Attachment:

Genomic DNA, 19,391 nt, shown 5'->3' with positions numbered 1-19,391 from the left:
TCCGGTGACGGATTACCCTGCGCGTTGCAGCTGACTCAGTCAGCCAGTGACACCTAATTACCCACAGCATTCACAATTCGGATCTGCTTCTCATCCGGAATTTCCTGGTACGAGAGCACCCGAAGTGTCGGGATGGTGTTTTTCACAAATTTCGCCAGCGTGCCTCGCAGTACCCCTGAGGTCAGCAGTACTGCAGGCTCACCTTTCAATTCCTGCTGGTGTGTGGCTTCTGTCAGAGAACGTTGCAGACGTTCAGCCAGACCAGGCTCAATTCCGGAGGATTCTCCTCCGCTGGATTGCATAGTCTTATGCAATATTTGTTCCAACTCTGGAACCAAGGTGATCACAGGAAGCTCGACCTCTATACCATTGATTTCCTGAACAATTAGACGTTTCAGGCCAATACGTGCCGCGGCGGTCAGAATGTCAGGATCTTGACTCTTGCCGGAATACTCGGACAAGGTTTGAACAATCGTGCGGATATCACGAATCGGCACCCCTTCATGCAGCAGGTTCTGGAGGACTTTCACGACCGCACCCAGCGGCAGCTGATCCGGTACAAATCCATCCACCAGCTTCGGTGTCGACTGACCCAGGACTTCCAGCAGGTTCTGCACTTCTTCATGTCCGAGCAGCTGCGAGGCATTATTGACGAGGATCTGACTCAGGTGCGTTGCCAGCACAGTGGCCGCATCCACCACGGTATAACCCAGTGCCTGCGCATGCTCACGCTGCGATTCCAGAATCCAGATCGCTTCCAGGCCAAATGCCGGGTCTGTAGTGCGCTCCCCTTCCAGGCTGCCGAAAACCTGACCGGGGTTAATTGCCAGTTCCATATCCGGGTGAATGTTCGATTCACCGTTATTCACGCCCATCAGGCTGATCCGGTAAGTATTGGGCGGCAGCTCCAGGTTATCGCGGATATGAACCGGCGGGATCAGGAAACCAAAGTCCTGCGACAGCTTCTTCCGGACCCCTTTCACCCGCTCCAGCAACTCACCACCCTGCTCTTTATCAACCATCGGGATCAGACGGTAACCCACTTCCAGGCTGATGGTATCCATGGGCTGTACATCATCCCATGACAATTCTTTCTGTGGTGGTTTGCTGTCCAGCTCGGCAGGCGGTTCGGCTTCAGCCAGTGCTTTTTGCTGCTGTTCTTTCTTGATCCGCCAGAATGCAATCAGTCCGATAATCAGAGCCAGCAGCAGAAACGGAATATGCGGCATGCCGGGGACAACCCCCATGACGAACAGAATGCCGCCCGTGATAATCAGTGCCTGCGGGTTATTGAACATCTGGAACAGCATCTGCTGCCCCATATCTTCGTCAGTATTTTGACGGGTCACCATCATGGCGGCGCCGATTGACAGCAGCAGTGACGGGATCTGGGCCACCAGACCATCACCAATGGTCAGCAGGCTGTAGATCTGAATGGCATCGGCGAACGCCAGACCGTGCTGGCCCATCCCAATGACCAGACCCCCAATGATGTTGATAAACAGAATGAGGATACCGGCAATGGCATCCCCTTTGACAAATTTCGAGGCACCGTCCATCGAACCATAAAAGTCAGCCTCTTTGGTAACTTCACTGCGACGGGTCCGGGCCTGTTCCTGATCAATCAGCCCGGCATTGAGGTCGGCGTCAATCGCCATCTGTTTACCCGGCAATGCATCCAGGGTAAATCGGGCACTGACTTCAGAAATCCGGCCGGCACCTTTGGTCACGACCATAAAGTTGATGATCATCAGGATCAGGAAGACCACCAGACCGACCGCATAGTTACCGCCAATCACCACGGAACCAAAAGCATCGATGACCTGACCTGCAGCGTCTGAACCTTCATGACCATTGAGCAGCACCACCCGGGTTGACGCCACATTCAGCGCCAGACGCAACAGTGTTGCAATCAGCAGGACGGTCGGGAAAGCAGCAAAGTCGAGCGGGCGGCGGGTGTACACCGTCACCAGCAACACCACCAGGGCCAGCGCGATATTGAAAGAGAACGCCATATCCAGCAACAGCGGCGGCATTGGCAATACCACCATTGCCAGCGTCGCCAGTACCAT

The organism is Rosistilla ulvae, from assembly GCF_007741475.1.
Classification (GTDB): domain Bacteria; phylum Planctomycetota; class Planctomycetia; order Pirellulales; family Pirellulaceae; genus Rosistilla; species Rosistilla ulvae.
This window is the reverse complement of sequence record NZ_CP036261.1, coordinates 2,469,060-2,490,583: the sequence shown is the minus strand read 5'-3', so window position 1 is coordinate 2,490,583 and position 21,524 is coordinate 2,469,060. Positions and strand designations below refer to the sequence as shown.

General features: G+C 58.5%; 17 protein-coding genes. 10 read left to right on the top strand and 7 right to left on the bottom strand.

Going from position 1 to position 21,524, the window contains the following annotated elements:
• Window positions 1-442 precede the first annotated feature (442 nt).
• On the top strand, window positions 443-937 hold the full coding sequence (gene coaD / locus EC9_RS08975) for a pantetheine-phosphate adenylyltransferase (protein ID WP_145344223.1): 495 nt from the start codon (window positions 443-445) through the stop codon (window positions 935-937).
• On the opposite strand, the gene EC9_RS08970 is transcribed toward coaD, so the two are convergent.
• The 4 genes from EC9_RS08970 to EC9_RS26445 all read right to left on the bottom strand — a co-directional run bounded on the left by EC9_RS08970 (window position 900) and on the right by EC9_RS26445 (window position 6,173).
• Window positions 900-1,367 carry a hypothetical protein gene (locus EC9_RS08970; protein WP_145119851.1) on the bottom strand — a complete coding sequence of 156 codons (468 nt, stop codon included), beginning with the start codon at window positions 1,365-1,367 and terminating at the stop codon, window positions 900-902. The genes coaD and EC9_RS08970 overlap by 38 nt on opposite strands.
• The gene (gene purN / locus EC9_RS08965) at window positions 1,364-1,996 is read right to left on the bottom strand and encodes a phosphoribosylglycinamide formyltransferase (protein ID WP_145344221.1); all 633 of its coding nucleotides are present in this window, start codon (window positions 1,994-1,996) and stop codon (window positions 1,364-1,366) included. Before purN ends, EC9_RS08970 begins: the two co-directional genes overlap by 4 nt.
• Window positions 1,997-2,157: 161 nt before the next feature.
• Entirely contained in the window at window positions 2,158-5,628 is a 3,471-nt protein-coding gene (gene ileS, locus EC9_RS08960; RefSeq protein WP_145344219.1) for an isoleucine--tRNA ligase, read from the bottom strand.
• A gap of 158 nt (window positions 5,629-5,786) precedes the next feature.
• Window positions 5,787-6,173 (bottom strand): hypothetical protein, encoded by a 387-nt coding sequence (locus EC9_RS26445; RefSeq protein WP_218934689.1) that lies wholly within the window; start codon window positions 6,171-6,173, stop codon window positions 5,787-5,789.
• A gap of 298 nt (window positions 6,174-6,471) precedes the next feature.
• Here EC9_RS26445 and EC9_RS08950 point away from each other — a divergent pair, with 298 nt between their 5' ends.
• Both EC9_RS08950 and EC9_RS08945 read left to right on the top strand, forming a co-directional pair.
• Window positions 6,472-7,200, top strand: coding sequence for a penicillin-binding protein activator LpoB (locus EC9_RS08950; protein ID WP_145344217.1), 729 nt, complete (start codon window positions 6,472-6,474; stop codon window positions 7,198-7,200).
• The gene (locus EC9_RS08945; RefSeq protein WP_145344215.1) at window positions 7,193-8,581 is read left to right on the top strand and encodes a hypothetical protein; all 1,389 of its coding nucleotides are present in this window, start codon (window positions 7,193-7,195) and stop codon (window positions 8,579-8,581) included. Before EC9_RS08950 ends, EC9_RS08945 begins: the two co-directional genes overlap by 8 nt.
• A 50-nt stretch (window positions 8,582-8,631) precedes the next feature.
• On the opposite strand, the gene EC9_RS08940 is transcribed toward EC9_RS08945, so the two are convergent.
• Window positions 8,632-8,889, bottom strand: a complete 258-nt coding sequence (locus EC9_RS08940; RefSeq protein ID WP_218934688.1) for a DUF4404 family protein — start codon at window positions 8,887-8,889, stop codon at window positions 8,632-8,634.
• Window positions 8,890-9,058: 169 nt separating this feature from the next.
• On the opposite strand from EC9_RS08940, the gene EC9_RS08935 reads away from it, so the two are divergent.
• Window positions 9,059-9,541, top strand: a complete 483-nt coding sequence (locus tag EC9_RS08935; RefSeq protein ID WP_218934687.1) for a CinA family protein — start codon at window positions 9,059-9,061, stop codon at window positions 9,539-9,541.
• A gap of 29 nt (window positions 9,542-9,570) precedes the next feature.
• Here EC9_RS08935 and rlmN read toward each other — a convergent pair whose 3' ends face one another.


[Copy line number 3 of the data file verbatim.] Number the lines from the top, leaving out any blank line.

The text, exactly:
The organism is Rosistilla ulvae, from assembly GCF_007741475.1.